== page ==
A Snapshot of Venice…
Happy New Year friends!! I can’t believe we are already six days into the New Year…and it’s taken me this long to post. As many of you all know from Instagram I’ve been in Italy the past week. (I know you must feel really, really sorry for me!) After a very deadline-driven 2014, Brandon and I decided to take the first few weeks of the year to simply live in the present. To rediscover some of our favorite things: reading, cooking (and eating!), traveling and exploring, and to spend some quality time with each other. And I’m pretty sure there’s no better place to re-learn to live in the present than Italy!
First stop on the trip was Venice, which, I’m convinced is pretty much the most beautiful city on the planet. The architecture, the canals, the boats, the tiny bridges and even tinier streets was everything I had imagined. This was my first time to Venice, and I am so glad I visited in the winter. I’ve heard horror stories of summer there: packed with tourists, hot, smelly, and mosquito-ridden. I’m not sure how much of that is true, but Venice in late December/early January is pure magic. The days are short, but the light is beautiful, and wandering around Venice at night, by glowing lamplight, is so romantic. Though it’s bone-chillingly cold (which makes ducking into cafes for a “vin brule” or hot chocolate every few hours a necessity), it’s worth it: once you get off the main touristy streets near Rialto and Piazzo San Marco, the city is practically deserted.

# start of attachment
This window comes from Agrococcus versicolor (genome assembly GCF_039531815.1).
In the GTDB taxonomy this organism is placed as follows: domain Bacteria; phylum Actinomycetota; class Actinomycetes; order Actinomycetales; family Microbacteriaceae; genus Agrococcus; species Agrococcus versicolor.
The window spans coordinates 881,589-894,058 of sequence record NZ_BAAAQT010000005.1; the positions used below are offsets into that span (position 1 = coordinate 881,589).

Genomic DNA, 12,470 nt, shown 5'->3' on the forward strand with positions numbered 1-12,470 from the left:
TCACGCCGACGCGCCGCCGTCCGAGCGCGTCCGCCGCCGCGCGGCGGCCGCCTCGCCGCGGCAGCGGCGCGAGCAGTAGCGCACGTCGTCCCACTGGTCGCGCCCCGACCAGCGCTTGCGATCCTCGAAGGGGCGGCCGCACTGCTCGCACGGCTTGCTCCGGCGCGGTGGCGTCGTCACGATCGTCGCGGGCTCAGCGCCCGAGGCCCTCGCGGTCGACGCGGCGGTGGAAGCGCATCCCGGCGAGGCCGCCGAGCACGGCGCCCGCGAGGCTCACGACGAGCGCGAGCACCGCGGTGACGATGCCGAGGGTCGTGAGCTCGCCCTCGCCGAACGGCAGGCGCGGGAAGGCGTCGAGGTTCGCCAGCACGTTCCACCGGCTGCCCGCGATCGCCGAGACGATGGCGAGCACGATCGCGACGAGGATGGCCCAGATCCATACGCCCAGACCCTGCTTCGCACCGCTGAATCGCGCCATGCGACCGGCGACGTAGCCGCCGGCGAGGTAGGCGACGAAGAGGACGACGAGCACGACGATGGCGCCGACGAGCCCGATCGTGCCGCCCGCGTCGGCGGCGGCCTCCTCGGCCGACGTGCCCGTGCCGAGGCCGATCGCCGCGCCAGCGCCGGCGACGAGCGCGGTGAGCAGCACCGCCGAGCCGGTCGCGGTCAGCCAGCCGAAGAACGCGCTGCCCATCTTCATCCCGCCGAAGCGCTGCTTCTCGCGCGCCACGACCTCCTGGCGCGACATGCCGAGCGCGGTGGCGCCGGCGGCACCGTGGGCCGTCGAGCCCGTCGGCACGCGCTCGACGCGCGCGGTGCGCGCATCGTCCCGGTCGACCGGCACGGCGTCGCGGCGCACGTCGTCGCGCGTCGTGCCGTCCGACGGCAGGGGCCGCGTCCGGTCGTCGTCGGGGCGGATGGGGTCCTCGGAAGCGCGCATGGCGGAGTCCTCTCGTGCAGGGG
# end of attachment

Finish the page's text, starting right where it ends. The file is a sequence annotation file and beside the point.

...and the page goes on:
Though I’m in the process of putting together a little Venice guide of all my favorite spots, my main advice for anyone going to Venice is this: get lost. Wander. Don’t take a map, and once you’ve seen Piazza San Marco, stay away from the tacky tourist spots and head north: to Santa Croce, to Cannareggio, or south to the island of Giudecca. Stroll the beautiful Mercato in the early morning and watch the fisherman unloading their fresh catches.
Pop into some of the many little bars in the city and order a little glass of Prosecco at the bar and some cichetti – Venetian snacks like tiny polpette (fried meatballs) or sarde e saur (“sweet and sour sardines” with sautéed onions, pine nuts, and raisins), or crostini with bacalao (dried, salted cod that’s been whipped with olive oil into a creamy spread). You can have a glass or two of wine, and several little snacks for under 10 Euros! Then walk some more…you’ll feel like you’re walking around a movie set, wandering through deserted cobblestoned streets and along winding canals without a person in sight.
My other main piece of advice would be to stay at the amazing Cima Rosa B&B. Owned by a dynamic husband-wife duo (Brittany’s American, Daniele’s Venetian), they renovated a stunning 15th century palazzo on the Grand Canal with just five rooms. It’s totally private: tucked off a little alleyway, behind a big gate, and through a garden…you feel more like you’re visiting posh friends than staying at a hotel.
They were wonderful – we enjoyed a delicious breakfast there every day, hot tea and cookies every afternoon, and there was a bottle of Prosecco awaiting our arrival. And, Brittany gave us restaurant recommendations and all sorts of great suggestions on what to do during our stay. I’ll give you more details about Cima Rosa in an upcoming post, but I truly cannot recommend them highly enough.
Stay tuned for the Venice guide in a few days, but for now, I hope that this post has at least given your imagination a little room to wander in the midst of a busy workday…